Tag Archives: Microwave

SocioNext MN87900 is a Single-Chip 24 GHz Radio Wave Sensor for the Internet of Things

The Socionext MN87900 from Socionext is a powerful and low-power single-chip microwave sensor at 24GHz with sophisticated sensing capabilities like motion detection, speed and direction detection and so many, that can quickly find applications in the Internet of Things sensing applications.

Socionext MN87900

Unlike PIR sensors like the popular HR-SR501 that can detect motion to about 3 meters at about 120 angles and based on the concept of detecting infrared energy emitted by an object while attempting to determine if it’s a motion or not, the Socionext MN87900 is a microwave sensor that sends out microwave signals and detects the bounce back signals to decide if it’s a motion or not. Microwave sensor uses what we call the Doppler’s Effect concept.

SocioNext MN87900 is a 24 GHz and very tiny, measures about 12mm x 7mm x 1mm making it ideal for the small size requirement in the most Internet of Things application and other applications in the areas of smart-home, automotive or driver assistance systems, medical applications, and many more. Based on a single-chip radio frequency IC (RFIC) that offers a multi-mode sensing capability for detecting stationary or moving objects and measuring the distance and direction of movement, including whether an object is approaching or leaving. This multi-mode sensor capability gives the device ability to re-adapt its functionality to different case scenario without making any single hardware changes.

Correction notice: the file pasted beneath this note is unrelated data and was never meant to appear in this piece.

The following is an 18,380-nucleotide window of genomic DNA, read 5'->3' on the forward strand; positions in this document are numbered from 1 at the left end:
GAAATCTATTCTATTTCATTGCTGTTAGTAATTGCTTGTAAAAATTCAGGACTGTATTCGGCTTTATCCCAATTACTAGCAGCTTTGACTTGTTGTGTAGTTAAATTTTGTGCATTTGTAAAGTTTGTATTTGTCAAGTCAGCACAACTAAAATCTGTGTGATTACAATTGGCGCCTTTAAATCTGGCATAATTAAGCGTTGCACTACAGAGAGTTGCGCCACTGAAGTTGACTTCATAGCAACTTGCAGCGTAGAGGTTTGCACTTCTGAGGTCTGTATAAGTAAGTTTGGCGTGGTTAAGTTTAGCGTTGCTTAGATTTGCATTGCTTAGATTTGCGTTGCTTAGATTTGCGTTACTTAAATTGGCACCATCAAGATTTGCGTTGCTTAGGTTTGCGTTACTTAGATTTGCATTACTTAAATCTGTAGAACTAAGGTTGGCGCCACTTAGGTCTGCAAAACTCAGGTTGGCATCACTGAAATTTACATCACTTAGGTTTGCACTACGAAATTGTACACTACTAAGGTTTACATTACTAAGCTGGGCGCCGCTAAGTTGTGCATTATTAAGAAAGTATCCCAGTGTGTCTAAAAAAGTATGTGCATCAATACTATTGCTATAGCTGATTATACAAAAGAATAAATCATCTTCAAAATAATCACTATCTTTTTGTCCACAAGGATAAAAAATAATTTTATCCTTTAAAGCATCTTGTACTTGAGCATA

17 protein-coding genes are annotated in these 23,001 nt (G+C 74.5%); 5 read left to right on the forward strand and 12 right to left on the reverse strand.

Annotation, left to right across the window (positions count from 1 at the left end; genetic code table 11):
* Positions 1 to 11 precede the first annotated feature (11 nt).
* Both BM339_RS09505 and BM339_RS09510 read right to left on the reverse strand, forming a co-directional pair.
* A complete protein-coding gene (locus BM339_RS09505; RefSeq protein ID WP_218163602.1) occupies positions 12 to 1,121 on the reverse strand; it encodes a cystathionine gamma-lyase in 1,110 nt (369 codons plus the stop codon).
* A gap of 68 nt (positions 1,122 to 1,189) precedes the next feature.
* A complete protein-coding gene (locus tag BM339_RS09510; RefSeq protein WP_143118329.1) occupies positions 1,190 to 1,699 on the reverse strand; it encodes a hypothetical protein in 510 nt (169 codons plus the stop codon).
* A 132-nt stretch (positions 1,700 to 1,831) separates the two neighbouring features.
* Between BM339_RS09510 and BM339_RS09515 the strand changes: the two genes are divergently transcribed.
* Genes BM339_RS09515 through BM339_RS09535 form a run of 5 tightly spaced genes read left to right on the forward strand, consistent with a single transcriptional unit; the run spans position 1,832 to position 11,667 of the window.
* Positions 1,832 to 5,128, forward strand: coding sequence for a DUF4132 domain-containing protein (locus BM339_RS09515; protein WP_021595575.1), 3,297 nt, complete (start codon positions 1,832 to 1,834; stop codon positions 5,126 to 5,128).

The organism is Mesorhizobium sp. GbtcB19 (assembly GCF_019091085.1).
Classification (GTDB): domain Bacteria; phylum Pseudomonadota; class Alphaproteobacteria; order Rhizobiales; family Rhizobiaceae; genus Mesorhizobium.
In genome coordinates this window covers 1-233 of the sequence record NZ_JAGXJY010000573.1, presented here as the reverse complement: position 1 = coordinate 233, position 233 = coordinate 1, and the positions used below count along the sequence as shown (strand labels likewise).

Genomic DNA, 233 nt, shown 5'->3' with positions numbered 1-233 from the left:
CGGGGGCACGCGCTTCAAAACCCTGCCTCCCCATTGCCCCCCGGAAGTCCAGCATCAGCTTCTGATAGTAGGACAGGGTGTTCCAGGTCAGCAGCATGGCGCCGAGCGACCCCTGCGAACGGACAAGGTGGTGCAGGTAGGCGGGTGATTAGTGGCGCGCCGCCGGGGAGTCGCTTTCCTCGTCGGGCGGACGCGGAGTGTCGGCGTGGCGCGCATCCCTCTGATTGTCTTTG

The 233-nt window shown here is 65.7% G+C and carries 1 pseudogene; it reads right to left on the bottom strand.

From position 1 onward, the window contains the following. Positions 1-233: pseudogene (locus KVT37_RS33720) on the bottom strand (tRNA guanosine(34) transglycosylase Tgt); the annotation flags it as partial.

The RFIC can be used to sense very slow movements (like breathing and heartbeats), and even detect the movement of multiple objects within a 160-degree radius to a distance of about 8 meters away. With slight modification, the RFIC can reach a range of up to 30 meters.

Apart from having powerful sensing capabilities, it is also power friendly. During continuous operation, the sensor can take up to 500mW, but this can be reduced to an intermittent operation where for example, during a one-sixth burst, the sensor can take about 80mW, a very drastic reduction in power. The MN87900 can pass through fabric or resin like materials, and unlike camera-based people detecting applications, the MN87900 doesn’t need to capture or display images to identify people or objects which is handy for privacy-concerned applications.